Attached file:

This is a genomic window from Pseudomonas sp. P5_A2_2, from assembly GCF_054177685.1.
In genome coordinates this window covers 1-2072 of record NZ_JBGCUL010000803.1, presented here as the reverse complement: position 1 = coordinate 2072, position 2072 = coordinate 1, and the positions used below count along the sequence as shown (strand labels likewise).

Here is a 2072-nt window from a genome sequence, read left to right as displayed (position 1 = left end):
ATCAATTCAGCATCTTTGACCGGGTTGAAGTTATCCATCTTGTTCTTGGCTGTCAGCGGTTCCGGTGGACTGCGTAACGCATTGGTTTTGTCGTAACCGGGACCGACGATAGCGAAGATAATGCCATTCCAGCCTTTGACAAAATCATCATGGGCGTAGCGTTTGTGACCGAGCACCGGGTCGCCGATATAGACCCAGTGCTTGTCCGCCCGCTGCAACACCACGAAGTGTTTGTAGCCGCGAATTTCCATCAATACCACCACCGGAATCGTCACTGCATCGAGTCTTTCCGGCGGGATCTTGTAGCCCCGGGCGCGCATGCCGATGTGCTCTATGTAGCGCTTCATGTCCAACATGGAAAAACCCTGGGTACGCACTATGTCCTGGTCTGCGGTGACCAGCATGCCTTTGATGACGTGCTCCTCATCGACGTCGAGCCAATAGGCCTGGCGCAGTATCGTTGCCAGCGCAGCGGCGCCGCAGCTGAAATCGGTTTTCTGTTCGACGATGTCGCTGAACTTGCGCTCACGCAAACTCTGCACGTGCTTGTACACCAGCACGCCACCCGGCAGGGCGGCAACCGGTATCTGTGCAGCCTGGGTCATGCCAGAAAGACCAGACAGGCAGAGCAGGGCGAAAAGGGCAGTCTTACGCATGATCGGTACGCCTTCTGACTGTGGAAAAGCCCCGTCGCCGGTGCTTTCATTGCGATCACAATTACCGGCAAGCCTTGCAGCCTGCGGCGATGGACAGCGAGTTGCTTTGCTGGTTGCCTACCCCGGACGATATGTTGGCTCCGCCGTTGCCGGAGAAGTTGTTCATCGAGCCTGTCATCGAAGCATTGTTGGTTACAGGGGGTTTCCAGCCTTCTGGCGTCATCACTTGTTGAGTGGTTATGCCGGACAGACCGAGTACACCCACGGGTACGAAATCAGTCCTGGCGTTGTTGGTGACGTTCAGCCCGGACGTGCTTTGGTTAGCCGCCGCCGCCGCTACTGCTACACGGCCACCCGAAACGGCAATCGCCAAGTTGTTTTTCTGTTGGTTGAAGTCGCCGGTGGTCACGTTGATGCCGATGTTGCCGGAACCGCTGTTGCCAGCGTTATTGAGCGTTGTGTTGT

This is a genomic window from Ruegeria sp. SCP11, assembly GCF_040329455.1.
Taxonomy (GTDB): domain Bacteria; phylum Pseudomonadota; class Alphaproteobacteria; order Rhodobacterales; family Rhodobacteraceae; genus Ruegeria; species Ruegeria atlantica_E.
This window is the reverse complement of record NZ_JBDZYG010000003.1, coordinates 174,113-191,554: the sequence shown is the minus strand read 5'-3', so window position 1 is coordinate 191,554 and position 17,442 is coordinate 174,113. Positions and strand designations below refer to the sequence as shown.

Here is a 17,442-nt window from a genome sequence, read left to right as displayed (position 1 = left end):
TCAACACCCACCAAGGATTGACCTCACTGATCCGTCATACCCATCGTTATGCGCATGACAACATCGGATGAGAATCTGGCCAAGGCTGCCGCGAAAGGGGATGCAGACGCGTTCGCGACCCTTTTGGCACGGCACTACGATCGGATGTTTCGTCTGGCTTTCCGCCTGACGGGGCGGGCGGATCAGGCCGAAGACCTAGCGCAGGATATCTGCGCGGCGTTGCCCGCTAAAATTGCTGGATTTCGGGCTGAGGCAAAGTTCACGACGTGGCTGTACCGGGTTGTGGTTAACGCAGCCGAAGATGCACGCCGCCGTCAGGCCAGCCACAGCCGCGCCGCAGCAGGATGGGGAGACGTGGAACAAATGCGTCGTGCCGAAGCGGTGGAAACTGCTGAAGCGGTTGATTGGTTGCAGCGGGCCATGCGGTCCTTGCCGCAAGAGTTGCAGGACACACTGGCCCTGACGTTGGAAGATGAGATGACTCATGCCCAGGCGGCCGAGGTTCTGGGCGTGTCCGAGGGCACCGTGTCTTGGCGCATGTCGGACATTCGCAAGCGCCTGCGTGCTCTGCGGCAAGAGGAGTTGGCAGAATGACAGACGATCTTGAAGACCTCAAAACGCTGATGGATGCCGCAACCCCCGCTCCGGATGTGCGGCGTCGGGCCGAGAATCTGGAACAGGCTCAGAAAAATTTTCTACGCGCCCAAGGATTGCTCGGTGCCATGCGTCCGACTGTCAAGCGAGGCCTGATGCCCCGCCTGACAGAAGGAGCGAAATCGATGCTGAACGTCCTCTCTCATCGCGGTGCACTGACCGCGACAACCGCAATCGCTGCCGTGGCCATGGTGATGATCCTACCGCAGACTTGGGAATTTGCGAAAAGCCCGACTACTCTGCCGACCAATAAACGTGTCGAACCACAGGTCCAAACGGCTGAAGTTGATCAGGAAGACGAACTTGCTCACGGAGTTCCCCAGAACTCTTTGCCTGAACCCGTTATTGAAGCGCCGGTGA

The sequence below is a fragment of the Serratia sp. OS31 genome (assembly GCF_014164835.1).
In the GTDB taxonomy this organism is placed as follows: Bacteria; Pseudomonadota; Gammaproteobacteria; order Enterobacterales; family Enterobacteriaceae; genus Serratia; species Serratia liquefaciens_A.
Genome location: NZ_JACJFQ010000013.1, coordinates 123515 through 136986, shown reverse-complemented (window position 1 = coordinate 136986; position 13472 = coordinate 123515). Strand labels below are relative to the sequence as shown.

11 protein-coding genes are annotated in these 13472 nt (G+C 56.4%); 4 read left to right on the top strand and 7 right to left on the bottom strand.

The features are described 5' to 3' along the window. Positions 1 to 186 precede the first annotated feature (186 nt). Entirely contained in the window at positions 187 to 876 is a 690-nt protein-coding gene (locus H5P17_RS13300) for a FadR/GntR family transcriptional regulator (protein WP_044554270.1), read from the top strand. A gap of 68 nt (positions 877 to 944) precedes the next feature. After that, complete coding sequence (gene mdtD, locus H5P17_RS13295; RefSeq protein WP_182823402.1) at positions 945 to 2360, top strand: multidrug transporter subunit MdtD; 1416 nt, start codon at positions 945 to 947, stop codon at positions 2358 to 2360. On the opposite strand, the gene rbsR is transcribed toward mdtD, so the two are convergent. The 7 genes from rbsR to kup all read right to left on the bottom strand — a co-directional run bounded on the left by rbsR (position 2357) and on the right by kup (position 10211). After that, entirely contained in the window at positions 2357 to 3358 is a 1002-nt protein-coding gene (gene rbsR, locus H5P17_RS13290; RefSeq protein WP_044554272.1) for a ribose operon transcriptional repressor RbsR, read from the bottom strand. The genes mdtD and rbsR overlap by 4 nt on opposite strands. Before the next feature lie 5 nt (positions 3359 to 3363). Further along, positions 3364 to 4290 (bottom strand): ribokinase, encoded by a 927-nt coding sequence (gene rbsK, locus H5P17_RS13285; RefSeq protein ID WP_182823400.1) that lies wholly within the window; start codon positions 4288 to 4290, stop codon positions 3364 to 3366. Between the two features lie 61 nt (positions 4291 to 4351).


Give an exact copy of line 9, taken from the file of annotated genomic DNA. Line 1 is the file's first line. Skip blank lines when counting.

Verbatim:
TCAACACCCACCAAGGATTGACCTCACTGATCCGTCATACCCATCGTTATGCGCATGACAACATCGGATGAGAATCTGGCCAAGGCTGCCGCGAAAGGGGATGCAGACGCGTTCGCGACCCTTTTGGCACGGCACTACGATCGGATGTTTCGTCTGGCTTTCCGCCTGACGGGGCGGGCGGATCAGGCCGAAGACCTAGCGCAGGATATCTGCGCGGCGTTGCCCGCTAAAATTGCTGGATTTCGGGCTGAGGCAAAGTTCACGACGTGGCTGTACCGGGTTGTGGTTAACGCAGCCGAAGATGCACGCCGCCGTCAGGCCAGCCACAGCCGCGCCGCAGCAGGATGGGGAGACGTGGAACAAATGCGTCGTGCCGAAGCGGTGGAAACTGCTGAAGCGGTTGATTGGTTGCAGCGGGCCATGCGGTCCTTGCCGCAAGAGTTGCAGGACACACTGGCCCTGACGTTGGAAGATGAGATGACTCATGCCCAGGCGGCCGAGGTTCTGGGCGTGTCCGAGGGCACCGTGTCTTGGCGCATGTCGGACATTCGCAAGCGCCTGCGTGCTCTGCGGCAAGAGGAGTTGGCAGAATGACAGACGATCTTGAAGACCTCAAAACGCTGATGGATGCCGCAACCCCCGCTCCGGATGTGCGGCGTCGGGCCGAGAATCTGGAACAGGCTCAGAAAAATTTTCTACGCGCCCAAGGATTGCTCGGTGCCATGCGTCCGACTGTCAAGCGAGGCCTGATGCCCCGCCTGACAGAAGGAGCGAAATCGATGCTGAACGTCCTCTCTCATCGCGGTGCACTGACCGCGACAACCGCAATCGCTGCCGTGGCCATGGTGATGATCCTACCGCAGACTTGGGAATTTGCGAAAAGCCCGACTACTCTGCCGACCAATAAACGTGTCGAACCACAGGTCCAAACGGCTGAAGTTGATCAGGAAGACGAACTTGCTCACGGAGTTCCCCAGAACTCTTTGCCTGAACCCGTTATTGAAGCGCCGGTGA